The beet has long been part of human history. Some of the oldest archaeological evidence dates the consumption of beets back to the Third Dynasty of Egypt, and Greek records show beets were cultivated around 300 BC.1 Historical beetroots were long and thin, often resembling a red carrot. The modern cultivar didn’t appear until the 16th and 17th centuries in Europe.

Originally, it was the beet greens that were consumed and not the fibrous roots.2 These were occasionally used for medicine. The first record of the roots being eaten was in 1542 in either Germany or Italy. In 1747 a chemist from Berlin discovered how to extract sucrose from beets, leading to the development of the beet sugar industry, which uses fewer resources than sugarcane.

Ancient Romans believed beets were an aphrodisiac, as did the Greeks and Italians.3 They are nutrient-dense and easy to grow, making them appealing to backyard gardeners. The plants prefer full sun and a well-prepared, fertile soil.4 Since they develop a tap root, the soil should be free of rocks.

Most varieties take from 55 to 70 days to come to maturity. They can be stored in the refrigerator for up to a week and can be frozen, canned and pickled. The green tops are edible and full of important nutrients like vitamins K, A, C, magnesium and copper.5 However, the current sugar beet crop is over 90% GMO.6

Support Your Heart Health With Beets

They may not be a common addition to your menu planning, but it might be time to consider adding beets for their nutritional benefits and unique flavor. Beets can actually increase your production of nitric oxide (NO), which relaxes arteries and reduces blood pressure.7 High blood pressure is one of the health conditions that raises your risk for severe disease with COVID-19.

Scientists believe it is the nitrates naturally found in the root that help lower blood pressure by being converted to NO, which is a vasodilator. Scientists have been interested in the action of NO as it also has a significant effect on the ability of the arterial system to deliver nutrients and oxygen.

Researchers have identified how the body converts nitrite into nitric oxide.8 In a 2013 study published in the British Journal of Clinical Pharmacology, scientists discussed this pathway, along with the many health benefits that may be realized by eating beets.9 Some of the vegetables with the highest nitrate content include rocket, spinach, lettuce, radish and beetroot.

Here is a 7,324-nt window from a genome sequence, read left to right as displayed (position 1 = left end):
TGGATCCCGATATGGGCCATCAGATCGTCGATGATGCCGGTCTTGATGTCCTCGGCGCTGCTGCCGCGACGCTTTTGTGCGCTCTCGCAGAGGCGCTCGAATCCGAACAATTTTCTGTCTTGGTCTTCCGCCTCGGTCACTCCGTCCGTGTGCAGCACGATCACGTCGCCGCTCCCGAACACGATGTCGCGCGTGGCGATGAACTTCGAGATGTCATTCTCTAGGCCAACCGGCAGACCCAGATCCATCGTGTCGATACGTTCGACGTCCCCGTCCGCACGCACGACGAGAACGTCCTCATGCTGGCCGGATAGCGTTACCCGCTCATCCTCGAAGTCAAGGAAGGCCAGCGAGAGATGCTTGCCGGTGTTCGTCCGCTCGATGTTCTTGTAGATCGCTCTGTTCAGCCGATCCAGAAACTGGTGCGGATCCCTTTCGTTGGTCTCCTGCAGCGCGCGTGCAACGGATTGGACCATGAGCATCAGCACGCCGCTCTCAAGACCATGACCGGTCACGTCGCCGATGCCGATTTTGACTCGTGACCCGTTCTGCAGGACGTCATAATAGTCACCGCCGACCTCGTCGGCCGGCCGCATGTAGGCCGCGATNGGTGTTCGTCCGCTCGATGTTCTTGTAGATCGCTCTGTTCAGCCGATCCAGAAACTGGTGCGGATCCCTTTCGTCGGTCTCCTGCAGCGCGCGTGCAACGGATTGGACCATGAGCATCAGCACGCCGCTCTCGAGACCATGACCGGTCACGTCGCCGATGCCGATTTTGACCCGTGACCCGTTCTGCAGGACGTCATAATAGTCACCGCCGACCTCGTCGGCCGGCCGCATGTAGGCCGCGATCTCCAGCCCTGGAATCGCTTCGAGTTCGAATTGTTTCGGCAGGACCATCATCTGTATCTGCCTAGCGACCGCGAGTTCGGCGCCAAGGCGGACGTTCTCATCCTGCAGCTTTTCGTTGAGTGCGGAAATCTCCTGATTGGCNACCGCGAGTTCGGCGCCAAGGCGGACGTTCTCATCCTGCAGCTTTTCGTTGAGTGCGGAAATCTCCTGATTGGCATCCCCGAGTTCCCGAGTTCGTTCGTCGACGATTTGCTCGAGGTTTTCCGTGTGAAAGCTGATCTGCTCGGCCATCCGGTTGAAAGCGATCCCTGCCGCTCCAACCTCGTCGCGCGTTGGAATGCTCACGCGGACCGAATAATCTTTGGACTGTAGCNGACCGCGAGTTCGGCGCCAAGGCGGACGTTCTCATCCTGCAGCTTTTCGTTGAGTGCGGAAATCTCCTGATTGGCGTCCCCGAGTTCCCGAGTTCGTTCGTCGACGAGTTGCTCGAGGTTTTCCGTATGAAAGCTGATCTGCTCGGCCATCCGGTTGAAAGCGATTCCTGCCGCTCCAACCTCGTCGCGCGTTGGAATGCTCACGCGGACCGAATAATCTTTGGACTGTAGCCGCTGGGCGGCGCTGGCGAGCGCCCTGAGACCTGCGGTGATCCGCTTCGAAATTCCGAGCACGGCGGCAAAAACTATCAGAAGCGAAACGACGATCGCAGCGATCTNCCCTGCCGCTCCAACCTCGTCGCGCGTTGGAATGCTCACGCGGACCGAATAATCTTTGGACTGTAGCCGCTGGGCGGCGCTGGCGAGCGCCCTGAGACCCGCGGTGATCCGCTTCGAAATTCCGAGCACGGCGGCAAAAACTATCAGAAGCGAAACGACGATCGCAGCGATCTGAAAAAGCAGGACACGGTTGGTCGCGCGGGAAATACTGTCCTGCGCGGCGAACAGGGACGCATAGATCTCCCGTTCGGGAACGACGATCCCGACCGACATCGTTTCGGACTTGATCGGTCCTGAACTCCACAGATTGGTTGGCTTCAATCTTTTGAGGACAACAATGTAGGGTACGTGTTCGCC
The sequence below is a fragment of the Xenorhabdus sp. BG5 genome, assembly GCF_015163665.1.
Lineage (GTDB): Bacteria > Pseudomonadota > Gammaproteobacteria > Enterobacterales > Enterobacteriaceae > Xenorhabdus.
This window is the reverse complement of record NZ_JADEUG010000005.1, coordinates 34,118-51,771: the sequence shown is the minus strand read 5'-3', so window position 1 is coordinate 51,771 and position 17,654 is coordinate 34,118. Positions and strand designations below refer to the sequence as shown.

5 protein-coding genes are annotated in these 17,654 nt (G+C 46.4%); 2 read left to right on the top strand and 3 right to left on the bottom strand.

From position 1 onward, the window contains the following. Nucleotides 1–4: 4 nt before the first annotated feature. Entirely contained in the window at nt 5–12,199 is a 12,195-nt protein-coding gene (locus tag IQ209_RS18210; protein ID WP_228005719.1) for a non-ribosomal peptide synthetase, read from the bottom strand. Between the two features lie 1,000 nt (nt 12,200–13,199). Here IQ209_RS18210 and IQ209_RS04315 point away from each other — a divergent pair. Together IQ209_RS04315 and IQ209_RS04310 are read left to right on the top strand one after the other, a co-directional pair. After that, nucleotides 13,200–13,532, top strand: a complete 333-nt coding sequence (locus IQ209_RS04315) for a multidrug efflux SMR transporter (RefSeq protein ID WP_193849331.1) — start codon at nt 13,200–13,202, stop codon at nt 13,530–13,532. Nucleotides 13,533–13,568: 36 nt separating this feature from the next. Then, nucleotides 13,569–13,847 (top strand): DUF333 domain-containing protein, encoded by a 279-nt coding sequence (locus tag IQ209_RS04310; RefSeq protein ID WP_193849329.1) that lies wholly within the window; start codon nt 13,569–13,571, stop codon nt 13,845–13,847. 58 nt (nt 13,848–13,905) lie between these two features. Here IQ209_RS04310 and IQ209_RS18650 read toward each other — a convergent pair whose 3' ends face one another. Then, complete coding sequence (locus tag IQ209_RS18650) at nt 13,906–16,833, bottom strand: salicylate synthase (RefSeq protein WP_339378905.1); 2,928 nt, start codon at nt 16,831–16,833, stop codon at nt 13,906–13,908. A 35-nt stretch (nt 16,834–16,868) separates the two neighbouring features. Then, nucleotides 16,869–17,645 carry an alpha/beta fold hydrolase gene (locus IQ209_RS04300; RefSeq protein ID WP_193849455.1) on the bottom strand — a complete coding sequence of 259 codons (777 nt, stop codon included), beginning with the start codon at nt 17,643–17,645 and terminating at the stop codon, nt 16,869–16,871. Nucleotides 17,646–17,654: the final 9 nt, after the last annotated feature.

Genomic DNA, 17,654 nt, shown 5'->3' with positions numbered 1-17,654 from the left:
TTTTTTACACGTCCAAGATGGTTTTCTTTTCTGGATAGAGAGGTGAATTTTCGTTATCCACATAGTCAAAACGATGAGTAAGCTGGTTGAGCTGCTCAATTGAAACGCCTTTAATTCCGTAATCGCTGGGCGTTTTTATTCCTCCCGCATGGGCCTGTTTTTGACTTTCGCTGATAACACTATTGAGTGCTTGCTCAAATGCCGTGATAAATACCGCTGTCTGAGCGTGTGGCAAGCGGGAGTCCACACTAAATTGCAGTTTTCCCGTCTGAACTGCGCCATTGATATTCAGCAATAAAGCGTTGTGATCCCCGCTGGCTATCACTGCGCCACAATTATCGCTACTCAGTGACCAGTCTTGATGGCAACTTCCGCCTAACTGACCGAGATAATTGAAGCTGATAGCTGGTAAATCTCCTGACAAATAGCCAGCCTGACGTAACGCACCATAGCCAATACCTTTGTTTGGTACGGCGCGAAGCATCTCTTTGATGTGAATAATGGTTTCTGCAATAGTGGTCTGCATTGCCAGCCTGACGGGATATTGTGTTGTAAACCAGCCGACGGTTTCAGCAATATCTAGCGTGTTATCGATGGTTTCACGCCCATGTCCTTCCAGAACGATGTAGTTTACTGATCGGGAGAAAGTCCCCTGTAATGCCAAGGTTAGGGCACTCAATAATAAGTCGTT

In a more recent study, researchers evaluated the differences in the effect beetroot juice had on younger and older adults.10 Their hypothesis was it would improve cognitive and cardiovascular function, with a greater potential in older adults. The team engaged 24 participants: 13 younger adults and 11 who were older than 50 years.

The participants drank 5 ounces of either beetroot juice or placebo. The study team measured plasma nitrate and nitrite concentrations along with heart rate, blood pressure, cognitive function and mood. After drinking the juice, the older group had a greater elevation of plasma nitrite; they also had a more pronounced reduction in diastolic blood pressure than the younger adults.

Systolic blood pressure was lowered in both groups, which pointed to potential improvements in heart health that the root vegetable may offer.

Nitric Oxide and Your Respiratory System

In a 2018 study, researchers measured exhaled nitric oxide in individuals who had consumed beetroot juice. The researchers were interested since “Deficits in NO are linked to loss of bronchoprotective effects in airway challenges and predict symptoms of respiratory infection.”11 It’s possible, in other words, that raising exhaled NO could help protect your lungs from infection.

The team looked at the effect of beetroot juice on the flow rate of NO in men and women, as well as cardiovascular indicators and mental state. The measurements were taken at 45 minutes and 90 minutes after drinking 2.5 ounces of beetroot juice.

After drinking the juice, the participants increased their flow rate of NO by 21.3% in 45 minutes and by 20.3% in 90 minutes. One week later, the group drank a different beverage that was given as a control and the participants measured less than a 1% increase in NO flow rate. The researchers concluded:12

“As NO serves a key role in innate immunity, future research is needed to explore the potential clinical utility of beetroot and dietary nitrate to elevate FENO50 and prevent respiratory infection.”